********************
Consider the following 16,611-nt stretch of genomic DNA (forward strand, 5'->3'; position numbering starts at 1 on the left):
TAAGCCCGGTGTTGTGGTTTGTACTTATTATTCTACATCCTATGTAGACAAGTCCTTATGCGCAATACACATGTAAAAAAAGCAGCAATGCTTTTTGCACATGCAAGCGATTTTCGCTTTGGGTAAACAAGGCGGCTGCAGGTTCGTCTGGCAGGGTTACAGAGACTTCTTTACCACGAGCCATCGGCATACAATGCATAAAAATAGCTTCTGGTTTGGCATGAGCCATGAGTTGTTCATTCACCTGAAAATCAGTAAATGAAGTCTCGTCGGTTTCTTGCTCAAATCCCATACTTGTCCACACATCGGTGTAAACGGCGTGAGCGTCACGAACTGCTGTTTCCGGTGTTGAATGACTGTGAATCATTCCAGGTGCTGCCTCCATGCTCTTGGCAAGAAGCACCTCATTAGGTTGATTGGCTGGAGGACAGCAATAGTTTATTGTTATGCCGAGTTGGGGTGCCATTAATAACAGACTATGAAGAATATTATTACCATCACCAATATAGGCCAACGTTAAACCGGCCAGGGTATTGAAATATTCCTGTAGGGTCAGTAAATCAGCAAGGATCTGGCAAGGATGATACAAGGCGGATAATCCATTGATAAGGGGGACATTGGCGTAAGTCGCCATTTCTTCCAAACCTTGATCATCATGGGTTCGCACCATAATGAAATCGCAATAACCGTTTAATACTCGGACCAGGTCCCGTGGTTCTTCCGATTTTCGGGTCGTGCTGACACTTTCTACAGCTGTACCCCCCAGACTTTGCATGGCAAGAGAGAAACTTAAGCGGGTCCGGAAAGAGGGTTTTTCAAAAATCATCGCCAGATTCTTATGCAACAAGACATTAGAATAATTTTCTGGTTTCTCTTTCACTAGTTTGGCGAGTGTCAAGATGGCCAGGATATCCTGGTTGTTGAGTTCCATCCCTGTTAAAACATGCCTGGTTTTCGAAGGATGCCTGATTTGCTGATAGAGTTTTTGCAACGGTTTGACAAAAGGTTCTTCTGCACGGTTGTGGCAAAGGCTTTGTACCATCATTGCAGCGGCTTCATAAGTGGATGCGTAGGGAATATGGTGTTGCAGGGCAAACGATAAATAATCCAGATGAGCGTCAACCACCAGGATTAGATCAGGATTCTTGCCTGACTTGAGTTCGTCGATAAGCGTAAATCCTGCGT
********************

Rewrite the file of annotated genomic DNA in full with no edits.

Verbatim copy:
Consider the following 16,611-nt stretch of genomic DNA (forward strand, 5'->3'; position numbering starts at 1 on the left):
TAAGCCCGGTGTTGTGGTTTGTACTTATTATTCTACATCCTATGTAGACAAGTCCTTATGCGCAATACACATGTAAAAAAAGCAGCAATGCTTTTTGCACATGCAAGCGATTTTCGCTTTGGGTAAACAAGGCGGCTGCAGGTTCGTCTGGCAGGGTTACAGAGACTTCTTTACCACGAGCCATCGGCATACAATGCATAAAAATAGCTTCTGGTTTGGCATGAGCCATGAGTTGTTCATTCACCTGAAAATCAGTAAATGAAGTCTCGTCGGTTTCTTGCTCAAATCCCATACTTGTCCACACATCGGTGTAAACGGCGTGAGCGTCACGAACTGCTGTTTCCGGTGTTGAATGACTGTGAATCATTCCAGGTGCTGCCTCCATGCTCTTGGCAAGAAGCACCTCATTAGGTTGATTGGCTGGAGGACAGCAATAGTTTATTGTTATGCCGAGTTGGGGTGCCATTAATAACAGACTATGAAGAATATTATTACCATCACCAATATAGGCCAACGTTAAACCGGCCAGGGTATTGAAATATTCCTGTAGGGTCAGTAAATCAGCAAGGATCTGGCAAGGATGATACAAGGCGGATAATCCATTGATAAGGGGGACATTGGCGTAAGTCGCCATTTCTTCCAAACCTTGATCATCATGGGTTCGCACCATAATGAAATCGCAATAACCGTTTAATACTCGGACCAGGTCCCGTGGTTCTTCCGATTTTCGGGTCGTGCTGACACTTTCTACAGCTGTACCCCCCAGACTTTGCATGGCAAGAGAGAAACTTAAGCGGGTCCGGAAAGAGGGTTTTTCAAAAATCATCGCCAGATTCTTATGCAACAAGACATTAGAATAATTTTCTGGTTTCTCTTTCACTAGTTTGGCGAGTGTCAAGATGGCCAGGATATCCTGGTTGTTGAGTTCCATCCCTGTTAAAACATGCCTGGTTTTCGAAGGATGCCTGATTTGCTGATAGAGTTTTTGCAACGGTTTGACAAAAGGTTCTTCTGCACGGTTGTGGCAAAGGCTTTGTACCATCATTGCAGCGGCTTCATAAGTGGATGCGTAGGGAATATGGTGTTGCAGGGCAAACGATAAATAATCCAGATGAGCGTCAACCACCAGGATTAGATCAGGATTCTTGCCTGACTTGAGTTCGTCGATAAGCGTAAATCCTGCGT